Sting was born in a terraced house in Wallsend (as in, the end of Hadrian's Wall) in the North East of England, on the north shore of the River Tyne, close to Newcastle, hard upon Swan Hunter's thriving shipyard, where almost everyone in the town worked in the late 1950s and early 1960s. Swan Hunter built giant, steel, oceangoing vessels and had a long history: Its workers had built the RMS Carpathia, which rescued survivors from the Titanic. Sting got out of Wallsend, of course. But most of his old friends and neighbors - those not blessed with such singular musical talents - got stuck as Swan Hunter went down the toilet, a victim of a changed global economy.
The story was not unfamiliar in postindustrial Britain or so different from what simultaneously happened, say, to the mineworkers of Doncaster (as told in the musical "Billy Elliot") or the steelworkers of Sheffield ("The Full Monty"). There were struggles and ownership changes for Swan Hunter in the 1980s, receivership in the early 1990s and then layoffs and closings. The once-proud workers were fired or merely offered piecemeal work doing salvage or maintenance. A few years ago the famously colossal cranes of Wallsend finally were sold off. Shipbuilding, as Sting and Wallsend had known it pretty much all their lives, was finished for good.
So Sting called a producer, Jeffrey Seller. Seller told Sting that he liked the idea because communities under siege tended to make very good musicals ("Fiddler on the Roof" is one such show). Plus - and Seller did not exactly need to point this out - Sting is Sting. Sting has a lot of fans. Seller said yes to Sting.
The writer's block was over. Characters appeared, based on the people Sting had known in Wallsend. Verses came to him in abundance.
"Once I got that green light," Sting says, "the songs just flooded out of me."
And that is why he is sitting in this New York studio with screenwriter-turned-book writer Logan, director Joe Mantello and an old pal from Newcastle, actor-musician Jimmy Nail. For the past several weeks, Sting and his collaborators (including the red-hot movement man Steven Hoggett) have been wrestling with Sting, Unstuck, trying to turn the songs into a viable Broadway show. Previews for the pre-Broadway tryout of "The Last Ship" begin this week at the Bank of America Theatre in Chicago.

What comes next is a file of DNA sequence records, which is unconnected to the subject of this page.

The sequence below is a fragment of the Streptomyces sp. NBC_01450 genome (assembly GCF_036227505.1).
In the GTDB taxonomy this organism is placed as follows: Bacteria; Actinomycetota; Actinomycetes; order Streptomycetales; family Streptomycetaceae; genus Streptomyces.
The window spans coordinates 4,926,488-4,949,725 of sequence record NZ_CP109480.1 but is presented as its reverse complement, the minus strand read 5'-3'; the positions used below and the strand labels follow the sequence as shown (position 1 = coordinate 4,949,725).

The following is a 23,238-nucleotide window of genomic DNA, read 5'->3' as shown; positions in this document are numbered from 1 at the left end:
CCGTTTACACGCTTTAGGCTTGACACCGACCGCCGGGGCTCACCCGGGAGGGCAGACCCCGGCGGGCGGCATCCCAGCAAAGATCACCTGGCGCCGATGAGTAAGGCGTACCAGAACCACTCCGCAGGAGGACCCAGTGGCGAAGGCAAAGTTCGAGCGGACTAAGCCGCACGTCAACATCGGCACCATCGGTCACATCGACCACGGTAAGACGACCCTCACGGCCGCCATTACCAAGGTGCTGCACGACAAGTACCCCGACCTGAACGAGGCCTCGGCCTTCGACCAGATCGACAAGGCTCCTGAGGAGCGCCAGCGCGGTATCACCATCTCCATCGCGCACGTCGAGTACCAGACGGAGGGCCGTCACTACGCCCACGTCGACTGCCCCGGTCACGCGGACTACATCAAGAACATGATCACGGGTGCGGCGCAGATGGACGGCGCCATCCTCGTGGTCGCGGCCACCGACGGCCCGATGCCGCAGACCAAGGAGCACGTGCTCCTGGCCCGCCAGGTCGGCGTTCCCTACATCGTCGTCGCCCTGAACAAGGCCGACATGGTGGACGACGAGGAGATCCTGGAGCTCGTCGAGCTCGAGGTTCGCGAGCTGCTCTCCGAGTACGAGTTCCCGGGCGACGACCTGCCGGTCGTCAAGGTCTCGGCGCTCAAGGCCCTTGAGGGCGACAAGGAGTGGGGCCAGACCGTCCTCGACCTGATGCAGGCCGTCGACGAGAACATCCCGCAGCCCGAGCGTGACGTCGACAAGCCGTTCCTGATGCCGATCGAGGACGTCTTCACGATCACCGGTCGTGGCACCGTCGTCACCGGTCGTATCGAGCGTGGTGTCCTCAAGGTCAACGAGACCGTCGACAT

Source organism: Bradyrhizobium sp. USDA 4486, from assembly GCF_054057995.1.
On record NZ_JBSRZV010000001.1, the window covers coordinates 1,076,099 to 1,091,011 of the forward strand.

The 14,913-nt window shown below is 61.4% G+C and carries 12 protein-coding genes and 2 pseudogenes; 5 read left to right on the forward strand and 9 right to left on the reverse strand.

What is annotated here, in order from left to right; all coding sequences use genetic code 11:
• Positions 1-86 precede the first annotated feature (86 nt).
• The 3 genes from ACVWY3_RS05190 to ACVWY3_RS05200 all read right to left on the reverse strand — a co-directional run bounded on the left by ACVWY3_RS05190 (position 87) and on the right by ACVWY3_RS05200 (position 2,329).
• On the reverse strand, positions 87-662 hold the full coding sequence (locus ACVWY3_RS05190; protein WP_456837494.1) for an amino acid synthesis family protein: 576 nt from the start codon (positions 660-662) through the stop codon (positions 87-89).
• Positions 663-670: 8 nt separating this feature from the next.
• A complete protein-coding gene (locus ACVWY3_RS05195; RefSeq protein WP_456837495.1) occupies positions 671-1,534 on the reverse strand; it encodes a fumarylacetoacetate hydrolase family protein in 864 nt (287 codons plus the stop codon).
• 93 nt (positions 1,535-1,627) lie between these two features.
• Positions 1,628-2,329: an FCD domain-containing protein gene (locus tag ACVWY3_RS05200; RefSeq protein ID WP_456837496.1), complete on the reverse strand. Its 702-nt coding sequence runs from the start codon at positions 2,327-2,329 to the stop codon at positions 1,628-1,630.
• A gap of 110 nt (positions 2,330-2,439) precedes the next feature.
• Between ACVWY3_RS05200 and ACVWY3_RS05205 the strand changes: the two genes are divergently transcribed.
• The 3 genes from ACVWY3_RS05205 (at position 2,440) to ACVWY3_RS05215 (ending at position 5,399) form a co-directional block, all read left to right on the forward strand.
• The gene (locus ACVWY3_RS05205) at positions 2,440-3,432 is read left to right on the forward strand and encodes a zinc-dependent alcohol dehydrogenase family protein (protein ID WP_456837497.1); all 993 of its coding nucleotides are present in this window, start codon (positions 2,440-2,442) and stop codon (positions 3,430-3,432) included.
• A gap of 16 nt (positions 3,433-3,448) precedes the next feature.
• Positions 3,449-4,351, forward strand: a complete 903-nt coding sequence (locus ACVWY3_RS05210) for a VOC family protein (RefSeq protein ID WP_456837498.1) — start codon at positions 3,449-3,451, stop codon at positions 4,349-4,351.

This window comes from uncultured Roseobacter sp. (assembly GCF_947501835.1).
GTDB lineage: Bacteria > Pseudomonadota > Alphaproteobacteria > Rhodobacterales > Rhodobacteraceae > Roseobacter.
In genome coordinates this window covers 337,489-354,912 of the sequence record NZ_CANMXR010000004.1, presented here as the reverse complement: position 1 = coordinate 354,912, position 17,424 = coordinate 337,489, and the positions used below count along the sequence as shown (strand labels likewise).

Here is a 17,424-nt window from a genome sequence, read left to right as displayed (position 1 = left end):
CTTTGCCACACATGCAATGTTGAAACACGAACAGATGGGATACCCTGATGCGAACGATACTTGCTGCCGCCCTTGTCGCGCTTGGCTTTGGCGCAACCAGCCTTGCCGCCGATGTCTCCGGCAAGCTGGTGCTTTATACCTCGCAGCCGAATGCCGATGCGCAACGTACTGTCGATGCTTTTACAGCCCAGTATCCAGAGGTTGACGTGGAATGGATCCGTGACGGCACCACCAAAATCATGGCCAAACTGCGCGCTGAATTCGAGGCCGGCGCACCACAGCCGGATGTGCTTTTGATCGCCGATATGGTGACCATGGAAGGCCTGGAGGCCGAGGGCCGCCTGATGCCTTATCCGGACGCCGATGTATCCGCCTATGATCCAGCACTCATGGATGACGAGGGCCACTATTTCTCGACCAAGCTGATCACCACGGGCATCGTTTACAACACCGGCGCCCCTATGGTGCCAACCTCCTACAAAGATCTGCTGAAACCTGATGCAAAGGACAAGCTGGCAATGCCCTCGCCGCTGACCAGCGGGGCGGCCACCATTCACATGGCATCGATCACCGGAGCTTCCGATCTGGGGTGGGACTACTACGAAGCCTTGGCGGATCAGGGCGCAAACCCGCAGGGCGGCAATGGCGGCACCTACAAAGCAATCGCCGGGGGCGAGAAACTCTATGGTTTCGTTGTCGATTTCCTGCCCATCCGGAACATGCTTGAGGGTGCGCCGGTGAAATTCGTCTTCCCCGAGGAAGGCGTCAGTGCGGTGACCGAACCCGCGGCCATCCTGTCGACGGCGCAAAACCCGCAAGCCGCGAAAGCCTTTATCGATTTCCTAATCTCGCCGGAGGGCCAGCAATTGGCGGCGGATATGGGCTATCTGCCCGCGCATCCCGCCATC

Just a few feet away from Sting, actors are milling around. They've just finished singing one of the stirring anthems in the show, which variously come with a touch of the balladic Weill, a touch of Rodgers and Hammerstein's melodic lushness and a flavor of the working people's songs from the nautically inclined section of the England-Scotland borderlands.
Many of those songs have been recorded or heard publicly. But the songs on "The Last Ship" album, and on the concert performance broadcast by PBS, may or may not be in the show.
"I've just got into the mode of cutting," Sting says. "Once you start killing off your children, it's quite exhilarating."
The last line of the book for "The Last Ship," which was first drafted by Brian Yorkey before Yorkey left the project (his co-writer credit intact) and Logan took over, now reads as follows:
"And the ship sails."
That's the kind of line that keeps a designer up at night (although it's worth noting that "The Last Ship" is not intended to be a massive spectacle). But, really, it sums up the aim, especially if you think of Sting as the docked ship, ready to confront the past, and the pervasive metaphor of the entire enterprise.